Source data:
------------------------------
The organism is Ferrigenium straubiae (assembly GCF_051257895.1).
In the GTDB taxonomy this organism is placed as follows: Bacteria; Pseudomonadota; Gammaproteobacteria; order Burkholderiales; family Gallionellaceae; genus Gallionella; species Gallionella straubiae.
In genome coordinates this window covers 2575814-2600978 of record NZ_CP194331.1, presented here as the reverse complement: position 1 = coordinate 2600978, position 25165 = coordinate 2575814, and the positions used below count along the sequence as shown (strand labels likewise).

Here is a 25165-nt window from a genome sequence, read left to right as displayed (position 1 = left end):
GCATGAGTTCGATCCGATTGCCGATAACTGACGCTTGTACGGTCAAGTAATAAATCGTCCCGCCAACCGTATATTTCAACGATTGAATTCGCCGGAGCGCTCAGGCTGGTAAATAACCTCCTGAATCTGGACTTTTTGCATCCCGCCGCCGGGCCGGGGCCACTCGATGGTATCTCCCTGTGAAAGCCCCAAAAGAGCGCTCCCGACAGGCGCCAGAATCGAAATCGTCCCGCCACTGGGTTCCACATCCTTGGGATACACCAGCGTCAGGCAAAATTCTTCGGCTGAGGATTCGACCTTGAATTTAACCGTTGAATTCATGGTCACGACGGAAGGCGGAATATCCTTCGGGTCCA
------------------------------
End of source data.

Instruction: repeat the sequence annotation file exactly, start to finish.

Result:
The organism is Ferrigenium straubiae (assembly GCF_051257895.1).
In the GTDB taxonomy this organism is placed as follows: Bacteria; Pseudomonadota; Gammaproteobacteria; order Burkholderiales; family Gallionellaceae; genus Gallionella; species Gallionella straubiae.
In genome coordinates this window covers 2575814-2600978 of record NZ_CP194331.1, presented here as the reverse complement: position 1 = coordinate 2600978, position 25165 = coordinate 2575814, and the positions used below count along the sequence as shown (strand labels likewise).

Here is a 25165-nt window from a genome sequence, read left to right as displayed (position 1 = left end):
GCATGAGTTCGATCCGATTGCCGATAACTGACGCTTGTACGGTCAAGTAATAAATCGTCCCGCCAACCGTATATTTCAACGATTGAATTCGCCGGAGCGCTCAGGCTGGTAAATAACCTCCTGAATCTGGACTTTTTGCATCCCGCCGCCGGGCCGGGGCCACTCGATGGTATCTCCCTGTGAAAGCCCCAAAAGAGCGCTCCCGACAGGCGCCAGAATCGAAATCGTCCCGCCACTGGGTTCCACATCCTTGGGATACACCAGCGTCAGGCAAAATTCTTCGGCTGAGGATTCGACCTTGAATTTAACCGTTGAATTCATGGTCACGACGGAAGGCGGAATATCCTTCGGGTCCA